NoSQL Zone is brought to you in partnership with:

Debasish specializes in leading delivery of enterprise scale solutions for various clients ranging from small ones to Fortune 500 companies. He is the technology evangelist of Anshin Software (http://www.anshinsoft.com) and takes pride in institutionalizing best practices in software design and programming. He loves to program in Java, Ruby, Erlang and Scala and has been trying desperately to get out of the unmanaged world of C++. Debasish is a DZone MVB and is not an employee of DZone and has posted 54 posts at DZone. You can read more from them at their website. View Full User Profile

Non Blocking Composition Using Redis and Futures

04.13.2012
| 2864 views |
  • submit to reddit

scala-redis now supports pooling of Redis clients. Using RedisClientPool you can do some cool stuff in non blocking mode and get an improved throughput for your application.

Suppose you have a bunch of operations that you can theoretically execute in parallel, maybe a few disjoint list operations and a few operations on key/values .. like the following snippets ..

val clients = new RedisClientPool("localhost", 6379)
 
// left push to a list
def lp(msgs: List[String]) = {
  clients.withClient {client => {
    msgs.foreach(client.lpush("list-l", _))
    client.llen("list-l")
  }}
}
 
// right push to another list
def rp(msgs: List[String]) = {
  clients.withClient {client => {
    msgs.foreach(client.rpush("list-r", _))
    client.llen("list-r")
  }}
}
 
// key/set operations
def set(msgs: List[String]) = {
  clients.withClient {client => {
    var i = 0
    msgs.foreach { v =>
      client.set("key-%d".format(i), v)
      i += 1
    }
    Some(1000) // some dummy
  }}
}

Redis, being single threaded, you can use client pooling to allocate multiple clients and fork these operations concurrently .. Here's a snippet that does these operations asynchronously using Scala futures ..

// generate some arbitrary values
val l = (0 until 5000).map(_.toString).toList
 
// prepare the list of functions to invoke
val fns = List[List[String] => Option[Int]](lp, rp, set)
 
// schedule the futures
val tasks = fns map (fn => scala.actors.Futures.future { fn(l) })
 
// wait for results
val results = tasks map (future => future.apply())

And while we are on this topic of using futures for non blocking redis operations, Twitter has a cool library finagle that offers lots of cool composition stuff on Futures and other non blocking RPC mechanisms. Over the weekend I used some of them to implement scatter/gather algorithms over Redis. I am not going into the details of what I did, but here's a sample dummy example of stuffs you can do with RedisConnectionPool and Future implementation of Finagle ..

The essential idea is to be able to compose futures and write non blocking code all the way down. This is made possible through monadic non-blocking map and flatMap operations and a host of other utility functions that use them. Here's an example ..

def collect[A](fs: Seq[Future[A]]): Future[Seq[A]] = { //..

It uses flatMap and map to collect the results from the given list of futures into a new future of Seq[A].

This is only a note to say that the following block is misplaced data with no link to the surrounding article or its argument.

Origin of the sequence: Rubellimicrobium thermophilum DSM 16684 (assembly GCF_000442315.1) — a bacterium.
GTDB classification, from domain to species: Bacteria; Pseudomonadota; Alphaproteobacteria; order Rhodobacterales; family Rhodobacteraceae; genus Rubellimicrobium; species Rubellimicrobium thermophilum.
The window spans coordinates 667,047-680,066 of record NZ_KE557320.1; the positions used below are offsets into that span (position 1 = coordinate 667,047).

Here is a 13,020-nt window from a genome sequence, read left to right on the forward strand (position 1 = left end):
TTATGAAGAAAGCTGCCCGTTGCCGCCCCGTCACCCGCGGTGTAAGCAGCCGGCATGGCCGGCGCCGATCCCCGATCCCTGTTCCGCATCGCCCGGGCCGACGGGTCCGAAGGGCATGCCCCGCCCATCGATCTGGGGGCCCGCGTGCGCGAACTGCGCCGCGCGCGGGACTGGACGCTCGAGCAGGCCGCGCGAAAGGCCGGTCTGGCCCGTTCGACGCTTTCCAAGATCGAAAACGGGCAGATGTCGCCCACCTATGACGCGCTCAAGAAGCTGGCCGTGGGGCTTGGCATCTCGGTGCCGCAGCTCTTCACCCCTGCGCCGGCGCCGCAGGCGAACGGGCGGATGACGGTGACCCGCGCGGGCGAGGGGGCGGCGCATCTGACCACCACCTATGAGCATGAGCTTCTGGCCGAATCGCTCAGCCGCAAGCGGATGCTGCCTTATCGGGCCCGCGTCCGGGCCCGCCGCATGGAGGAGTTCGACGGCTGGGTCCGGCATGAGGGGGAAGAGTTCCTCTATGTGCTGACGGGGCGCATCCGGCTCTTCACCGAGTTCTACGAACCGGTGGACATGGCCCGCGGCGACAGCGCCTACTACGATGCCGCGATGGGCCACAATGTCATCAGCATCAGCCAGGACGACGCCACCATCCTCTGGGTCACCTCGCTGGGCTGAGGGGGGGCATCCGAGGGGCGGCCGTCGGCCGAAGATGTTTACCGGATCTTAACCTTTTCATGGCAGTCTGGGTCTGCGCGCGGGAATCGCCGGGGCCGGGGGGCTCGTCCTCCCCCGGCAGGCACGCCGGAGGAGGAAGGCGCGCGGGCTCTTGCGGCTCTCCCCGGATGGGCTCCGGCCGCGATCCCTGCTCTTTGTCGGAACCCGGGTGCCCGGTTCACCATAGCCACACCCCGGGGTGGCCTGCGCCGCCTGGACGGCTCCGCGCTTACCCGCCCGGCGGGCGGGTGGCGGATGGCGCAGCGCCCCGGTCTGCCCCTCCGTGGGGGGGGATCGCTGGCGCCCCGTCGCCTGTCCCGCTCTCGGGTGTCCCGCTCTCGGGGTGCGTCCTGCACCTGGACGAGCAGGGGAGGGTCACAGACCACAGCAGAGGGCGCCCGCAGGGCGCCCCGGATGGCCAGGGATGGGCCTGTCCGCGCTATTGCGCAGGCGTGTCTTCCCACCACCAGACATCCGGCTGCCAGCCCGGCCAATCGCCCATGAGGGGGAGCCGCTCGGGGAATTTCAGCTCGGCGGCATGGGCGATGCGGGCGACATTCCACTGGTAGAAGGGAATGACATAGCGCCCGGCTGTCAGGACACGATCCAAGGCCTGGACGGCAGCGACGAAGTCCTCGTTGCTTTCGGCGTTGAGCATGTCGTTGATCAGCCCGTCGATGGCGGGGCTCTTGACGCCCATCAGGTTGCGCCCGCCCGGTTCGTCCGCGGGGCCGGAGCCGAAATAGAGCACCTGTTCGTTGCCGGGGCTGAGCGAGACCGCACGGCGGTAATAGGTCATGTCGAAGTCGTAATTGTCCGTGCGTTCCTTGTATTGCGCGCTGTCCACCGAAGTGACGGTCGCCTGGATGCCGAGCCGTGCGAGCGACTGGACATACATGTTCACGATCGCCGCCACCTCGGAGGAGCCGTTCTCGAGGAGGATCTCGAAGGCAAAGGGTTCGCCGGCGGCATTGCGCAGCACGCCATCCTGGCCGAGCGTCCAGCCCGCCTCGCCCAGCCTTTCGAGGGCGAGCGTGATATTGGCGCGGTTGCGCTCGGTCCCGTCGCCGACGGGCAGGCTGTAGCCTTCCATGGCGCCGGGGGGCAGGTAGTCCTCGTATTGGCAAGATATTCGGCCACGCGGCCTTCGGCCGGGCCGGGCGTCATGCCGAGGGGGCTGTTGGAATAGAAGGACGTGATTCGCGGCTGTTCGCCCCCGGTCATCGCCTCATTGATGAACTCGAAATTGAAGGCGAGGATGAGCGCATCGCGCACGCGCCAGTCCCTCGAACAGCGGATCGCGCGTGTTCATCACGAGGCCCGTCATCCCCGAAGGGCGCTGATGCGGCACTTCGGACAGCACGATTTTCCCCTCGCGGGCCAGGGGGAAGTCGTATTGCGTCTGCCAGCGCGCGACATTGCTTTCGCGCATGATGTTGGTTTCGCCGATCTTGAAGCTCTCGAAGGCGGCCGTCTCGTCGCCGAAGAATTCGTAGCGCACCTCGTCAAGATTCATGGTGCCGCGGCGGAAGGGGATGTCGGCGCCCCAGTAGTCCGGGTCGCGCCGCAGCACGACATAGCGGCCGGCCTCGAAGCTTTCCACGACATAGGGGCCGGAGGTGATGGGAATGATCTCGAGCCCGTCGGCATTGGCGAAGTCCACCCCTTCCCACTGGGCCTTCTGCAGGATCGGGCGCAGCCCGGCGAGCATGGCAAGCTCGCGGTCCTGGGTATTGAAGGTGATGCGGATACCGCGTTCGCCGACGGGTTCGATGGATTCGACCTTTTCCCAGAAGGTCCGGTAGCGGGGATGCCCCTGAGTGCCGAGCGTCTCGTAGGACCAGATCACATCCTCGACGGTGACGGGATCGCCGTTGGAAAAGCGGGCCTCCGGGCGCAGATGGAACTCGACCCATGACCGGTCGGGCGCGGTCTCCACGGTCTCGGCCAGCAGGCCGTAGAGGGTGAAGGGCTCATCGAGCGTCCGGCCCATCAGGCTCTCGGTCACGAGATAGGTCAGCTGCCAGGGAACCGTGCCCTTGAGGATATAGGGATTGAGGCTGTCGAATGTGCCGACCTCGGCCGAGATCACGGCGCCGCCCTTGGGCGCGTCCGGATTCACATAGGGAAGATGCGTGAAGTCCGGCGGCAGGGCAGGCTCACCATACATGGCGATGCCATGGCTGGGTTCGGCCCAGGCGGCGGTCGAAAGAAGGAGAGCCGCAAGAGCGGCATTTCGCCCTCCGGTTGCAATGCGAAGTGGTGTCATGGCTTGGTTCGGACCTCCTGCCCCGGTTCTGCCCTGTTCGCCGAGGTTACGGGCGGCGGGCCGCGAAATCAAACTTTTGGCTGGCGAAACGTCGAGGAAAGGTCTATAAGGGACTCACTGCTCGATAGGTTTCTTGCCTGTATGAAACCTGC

Let's have a look at a specific example where we push a number of elements into 100 lists concurrently using a pool of futures, backed by ExecutorService. This is the scatter phase of the algorithm. The function listPush actually does the push using a RedisConnectionPool and each of these operations is done within a Future. FuturePool gives you a Future where you can specify timeouts and exception handlers using Scala closures.

Note how we use the combinator collect for concurrent composition of the futures. The resulting future that collect returns will be complete when all the underlying futures have completed.

After the scatter phase we prepare for the gather phase by pipelining the future computation using flatMap. Unlike collect, flatMap is a combinator for sequential composition. In the following snippet, once allPushes completes, the result pipelines into the following closure that generates another Future. The whole operation completes only when we have both the futures completed. Or we have an exception in either of them.

For more details on how to use these combinators on Future abstractions, have a look at the tutorial that the Twitter guys published recently.

implicit val timer = new JavaTimer
 
// set up Executors
val futures = FuturePool(Executors.newFixedThreadPool(8))
 
// abstracting the flow with future
private[this] def flow[A](noOfRecipients: Int, opsPerClient: Int, fn: (Int, String) => A) = {
  val fs = (1 to noOfRecipients) map {i =>
    futures {
      fn(opsPerClient, "list_" + i)
    }.within(40.seconds) handle {
      case _: TimeoutException => null.asInstanceOf[A]
    }
  }
  Future.collect(fs)
}
 
// scatter across clients and gather them to do a sum
def scatterGatherWithList(opsPerClient: Int)(implicit clients: RedisClientPool) = {
  // scatter
  val allPushes: Future[Seq[String]] = flow(100, opsPerClient, listPush)
  val allSum = allPushes flatMap {result =>
    // gather
    val allPops: Future[Seq[Long]] = flow(100, opsPerClient, listPop)
    allPops map {members => members.sum}
  }
  allSum.apply
}

For the complete example implementations of these patterns like scatter/gather using Redis, have a look at the github repo for scala-redis.

Published at DZone with permission of Debasish Ghosh, author and DZone MVB. (source)

(Note: Opinions expressed in this article and its replies are the opinions of their respective authors and not those of DZone, Inc.)